The following Q&A is excerpted from Clifford Mishler’s Coins: Questions & Answers: Q: Is collecting any type of coin a good investment? A: No! The hobby collector—be it of coins, back-scratchers, or Bavarian beer mugs—is occasionally persuaded to purchase by impulse or sentiment. Indulging frequent lapses into irrationality is part of the fun of maintaining a hobby. But the strictly … [Read More...]
From October 31 through November 2, Heritage Auctions will hold a Signature Auction of U.S. coinage at the Waldorf Astoria in New York City. In this preview article we’ll take a look at some of the highlights of the sale. All lots discussed in this article, as well as all lots from the entire auction, can be viewed on the Heritage website.
For our first lot we go back to the earliest days of the U.S. Mint in Philadelphia. Lot 5111 is an Uncirculated example of one of just two denominations struck at that facility in 1793, the Liberty Cap half cent. Graded MS-62BN by PCGS, this coin is one of only 35,334 examples of this small denomination struck that year. At the time, Americans saw a wide mix of coin issues in circulation, as there was little uniformity, and this issue (and the various Large Cents struck that same year) was the very first step to a uniform American currency system of cents and dollars. It would take until 1857, however, before foreign issues were no longer accepted in circulation, despite the wide range of U.S. Mint-issued coin denominations ranging from half cents to (eventually) $20 gold pieces. (For more information, see A Guide Book of Half Cents and Large Cents, by Q. David Bowers.)
We move on to a slightly larger denomination, and a type that many Americans probably still remember from circulation: the Buffalo nickel. Lot 5169 is one of the rarest dates of this type, the 1926-S; this particular example was graded MS-65 by NGC, and is almost unimprovable in quality thanks to the rarity of the date. In 1926 the San Francisco Mint produced 970,000 nickels, virtually all of which were released into circulation. Well-circulated examples are scarce but can still be found relatively easily; in Uncirculated condition, however, this is considered to be one of the key dates of the series. This date and mintmark very infrequently appear on the marketplace, especially in gem Uncirculated condition, where it ranks as the rarest Buffalo nickel (except for certain varieties). (See A Guide Book of Buffalo and Jefferson Nickels, by Q. David Bowers, for more information.)
The next lot we will take a look at is arguably one of the rarest quarters from the 20th century. Lot 5244 is a 1901-S Barber quarter certified MS-65 by PCGS. It is considered to be one of three classic key dates in the series (the other two being the 1896-S and 1913-S). The San Francisco Mint produced just 72,664 quarters that year, and virtually all spent considerable time in circulation. Most survivors grade Good at best, and thanks to the low mintage it remains a valuable coin even in that condition. In circulated conditions it is very scarce, and it becomes particularly rare in Uncirculated condition. Perhaps a few were accidentally saved, but as coin collectors didn’t care about mintmarks at the time (and in many cases rather settled for Proofs from the Philadelphia Mint), the survival of any example of this date in Uncirculated condition is a true miracle. (See A Guide Book of Barber Silver Coins, by Q. David Bowers, for further information.)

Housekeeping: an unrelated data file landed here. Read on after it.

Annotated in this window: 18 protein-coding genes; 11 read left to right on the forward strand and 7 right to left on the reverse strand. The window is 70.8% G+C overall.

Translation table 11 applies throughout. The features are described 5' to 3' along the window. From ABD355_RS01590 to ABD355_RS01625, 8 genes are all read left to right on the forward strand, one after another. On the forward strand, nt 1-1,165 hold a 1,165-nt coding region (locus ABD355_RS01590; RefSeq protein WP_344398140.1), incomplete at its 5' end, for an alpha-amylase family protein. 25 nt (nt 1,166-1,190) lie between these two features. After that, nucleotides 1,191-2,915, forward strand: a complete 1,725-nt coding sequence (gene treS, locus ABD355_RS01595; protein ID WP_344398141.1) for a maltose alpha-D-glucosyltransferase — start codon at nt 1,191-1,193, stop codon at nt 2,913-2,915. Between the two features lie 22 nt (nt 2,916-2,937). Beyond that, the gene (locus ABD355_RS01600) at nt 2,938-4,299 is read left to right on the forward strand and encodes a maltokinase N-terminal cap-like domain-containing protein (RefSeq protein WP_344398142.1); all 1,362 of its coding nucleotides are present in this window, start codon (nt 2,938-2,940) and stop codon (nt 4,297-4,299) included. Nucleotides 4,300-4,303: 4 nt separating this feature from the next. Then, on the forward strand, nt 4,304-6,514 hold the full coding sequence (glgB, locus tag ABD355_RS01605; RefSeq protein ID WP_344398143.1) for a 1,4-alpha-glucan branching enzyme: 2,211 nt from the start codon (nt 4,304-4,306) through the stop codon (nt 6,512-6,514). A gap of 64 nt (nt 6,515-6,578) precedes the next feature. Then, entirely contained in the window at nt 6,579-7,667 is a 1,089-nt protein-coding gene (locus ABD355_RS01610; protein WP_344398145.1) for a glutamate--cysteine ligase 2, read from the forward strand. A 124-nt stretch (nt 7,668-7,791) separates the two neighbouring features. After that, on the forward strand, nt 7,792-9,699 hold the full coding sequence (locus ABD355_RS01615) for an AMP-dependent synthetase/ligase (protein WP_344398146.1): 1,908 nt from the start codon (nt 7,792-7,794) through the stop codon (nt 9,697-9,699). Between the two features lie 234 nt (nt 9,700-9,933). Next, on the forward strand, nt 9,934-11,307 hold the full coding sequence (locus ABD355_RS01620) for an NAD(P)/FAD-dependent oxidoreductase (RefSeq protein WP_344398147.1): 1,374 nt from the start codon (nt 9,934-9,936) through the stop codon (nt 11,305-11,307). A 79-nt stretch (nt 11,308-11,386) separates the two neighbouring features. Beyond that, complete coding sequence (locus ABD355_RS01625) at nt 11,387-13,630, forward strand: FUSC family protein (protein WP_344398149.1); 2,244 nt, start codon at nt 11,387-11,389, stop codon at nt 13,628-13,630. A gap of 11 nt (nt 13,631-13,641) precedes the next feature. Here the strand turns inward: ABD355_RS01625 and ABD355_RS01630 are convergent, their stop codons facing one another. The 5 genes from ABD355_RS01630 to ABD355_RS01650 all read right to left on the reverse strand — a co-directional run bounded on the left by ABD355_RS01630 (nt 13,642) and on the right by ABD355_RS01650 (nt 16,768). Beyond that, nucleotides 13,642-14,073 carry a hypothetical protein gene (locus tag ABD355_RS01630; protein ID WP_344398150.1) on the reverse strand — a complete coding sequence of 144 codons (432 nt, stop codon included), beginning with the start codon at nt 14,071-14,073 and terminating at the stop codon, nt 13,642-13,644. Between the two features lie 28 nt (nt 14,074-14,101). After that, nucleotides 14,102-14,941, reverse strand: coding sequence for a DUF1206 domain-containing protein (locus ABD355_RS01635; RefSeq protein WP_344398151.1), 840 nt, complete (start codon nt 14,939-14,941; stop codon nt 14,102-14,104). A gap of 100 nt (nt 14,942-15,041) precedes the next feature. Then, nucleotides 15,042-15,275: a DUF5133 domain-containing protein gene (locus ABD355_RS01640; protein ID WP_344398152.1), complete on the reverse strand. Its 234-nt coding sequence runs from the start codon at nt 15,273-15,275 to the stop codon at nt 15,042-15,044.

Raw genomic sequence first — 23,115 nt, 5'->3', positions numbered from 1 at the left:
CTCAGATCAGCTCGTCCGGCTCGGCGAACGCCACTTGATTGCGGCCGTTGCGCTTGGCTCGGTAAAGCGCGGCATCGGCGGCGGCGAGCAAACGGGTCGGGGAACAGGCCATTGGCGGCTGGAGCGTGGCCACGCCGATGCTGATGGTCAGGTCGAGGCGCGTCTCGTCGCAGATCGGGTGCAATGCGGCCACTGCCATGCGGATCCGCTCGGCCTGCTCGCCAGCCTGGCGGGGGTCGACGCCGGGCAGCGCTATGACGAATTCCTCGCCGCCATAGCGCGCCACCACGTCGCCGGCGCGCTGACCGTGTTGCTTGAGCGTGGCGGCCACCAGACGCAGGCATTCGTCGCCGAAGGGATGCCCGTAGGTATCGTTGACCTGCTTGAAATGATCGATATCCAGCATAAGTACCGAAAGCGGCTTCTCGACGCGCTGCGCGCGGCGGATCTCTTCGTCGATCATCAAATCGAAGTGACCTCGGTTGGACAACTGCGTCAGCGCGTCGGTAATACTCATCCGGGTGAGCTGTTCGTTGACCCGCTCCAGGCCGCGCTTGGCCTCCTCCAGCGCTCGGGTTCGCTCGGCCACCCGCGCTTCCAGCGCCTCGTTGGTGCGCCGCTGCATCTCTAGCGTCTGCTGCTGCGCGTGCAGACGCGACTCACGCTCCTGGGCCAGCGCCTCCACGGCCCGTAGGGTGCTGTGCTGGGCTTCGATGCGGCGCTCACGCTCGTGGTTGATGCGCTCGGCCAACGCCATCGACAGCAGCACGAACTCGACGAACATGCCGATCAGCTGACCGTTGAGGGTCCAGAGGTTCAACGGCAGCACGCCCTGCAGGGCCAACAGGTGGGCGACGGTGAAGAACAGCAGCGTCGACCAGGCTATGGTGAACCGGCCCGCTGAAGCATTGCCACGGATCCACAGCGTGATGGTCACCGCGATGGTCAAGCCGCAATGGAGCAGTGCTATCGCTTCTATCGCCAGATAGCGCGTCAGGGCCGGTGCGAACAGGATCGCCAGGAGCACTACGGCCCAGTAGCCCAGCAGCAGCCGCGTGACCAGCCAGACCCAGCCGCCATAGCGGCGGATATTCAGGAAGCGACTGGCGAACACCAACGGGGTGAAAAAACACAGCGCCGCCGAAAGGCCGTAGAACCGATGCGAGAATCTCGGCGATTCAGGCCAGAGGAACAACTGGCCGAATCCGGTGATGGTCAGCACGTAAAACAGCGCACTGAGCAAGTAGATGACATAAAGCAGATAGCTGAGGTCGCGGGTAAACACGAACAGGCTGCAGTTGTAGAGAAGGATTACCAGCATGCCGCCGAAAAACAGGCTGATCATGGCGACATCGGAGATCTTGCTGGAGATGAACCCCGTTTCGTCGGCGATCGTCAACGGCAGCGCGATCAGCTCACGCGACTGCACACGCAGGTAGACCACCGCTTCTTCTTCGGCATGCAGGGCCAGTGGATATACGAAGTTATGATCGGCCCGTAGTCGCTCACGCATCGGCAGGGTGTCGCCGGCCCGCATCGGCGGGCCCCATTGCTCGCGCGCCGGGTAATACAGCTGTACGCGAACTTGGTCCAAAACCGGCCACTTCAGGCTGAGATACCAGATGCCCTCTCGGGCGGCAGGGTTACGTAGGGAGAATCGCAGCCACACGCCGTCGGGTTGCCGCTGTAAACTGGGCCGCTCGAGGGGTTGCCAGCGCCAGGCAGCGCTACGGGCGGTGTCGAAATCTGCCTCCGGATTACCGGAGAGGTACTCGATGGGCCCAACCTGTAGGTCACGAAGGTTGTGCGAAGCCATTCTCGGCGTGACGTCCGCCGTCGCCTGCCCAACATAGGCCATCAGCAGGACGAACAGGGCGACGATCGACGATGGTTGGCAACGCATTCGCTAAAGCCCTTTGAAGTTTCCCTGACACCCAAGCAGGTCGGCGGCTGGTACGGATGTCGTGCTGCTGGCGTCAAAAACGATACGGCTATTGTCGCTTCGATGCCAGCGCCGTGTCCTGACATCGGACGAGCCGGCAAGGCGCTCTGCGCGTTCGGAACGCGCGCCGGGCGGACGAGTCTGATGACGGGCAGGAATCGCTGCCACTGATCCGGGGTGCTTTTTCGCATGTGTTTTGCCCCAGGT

The highlight of the sale for many people would be Lot 5345, an 1870-S Liberty Seated dollar graded EF-40 by NGC. While examples of this date do occasionally turn up at auction, one should not forget that there are just nine confirmed examples in existence in all grades, of which just a single example grades Uncirculated. (A 10th example is rumored to exist but has not been seen since the early 1990s, and even that sighting can’t be confirmed.) It is unclear how many examples were produced, as the Mint records indicate that none were made. The general consensus is that perhaps 15 pieces were struck (although estimates have ranged from 10 to 200 pieces). The reason for their existence is known, however: They were considered souvenirs to the groundbreaking of what would the second San Francisco Mint, a grand building (now known as the “Granite Lady”) in which was placed a time capsule containing a complete date set of 1870 coinage struck at the first San Francisco Mint. The example offered by Heritage in Baltimore falls in the middle of the condition census for this issue and has a pedigree that goes back to the 1950s. (For more information, see A Guide Book of Liberty Seated Silver Coins, by Q. David Bowers.)
The final coin we will discuss is the highly collectable $20 gold piece. While most collectors know of the 1933 double eagle and its story, most collectors of the Saint-Gaudens series can only hope to end their collection with the 1932 issue, which is a rarity itself. Lot 5648 in the Heritage sale is an example of this rarity, graded MS-66 by PCGS. It is one of 10 examples graded at that level (no doubt including several resubmissions), with just a single example graded higher (graded MS66+). The Philadelphia Mint produced 1,101,750 examples of this denomination that year, but virtually all were kept in storage, and when all gold coinage was recalled the following year most were melted without having ever spent a single day in circulation. Those collectors who could afford them soon prized those few examples of this date that did make it out, and it is now estimated that there are perhaps 125 to 150 examples known to exist (although estimates have ranged as low as 40 to 50 pieces), with virtually all of these in Uncirculated condition. (Jeff Garrett and Ron Guth provide further information on this rarity in the Encyclopedia of U.S. Gold Coins, 1795-1933.)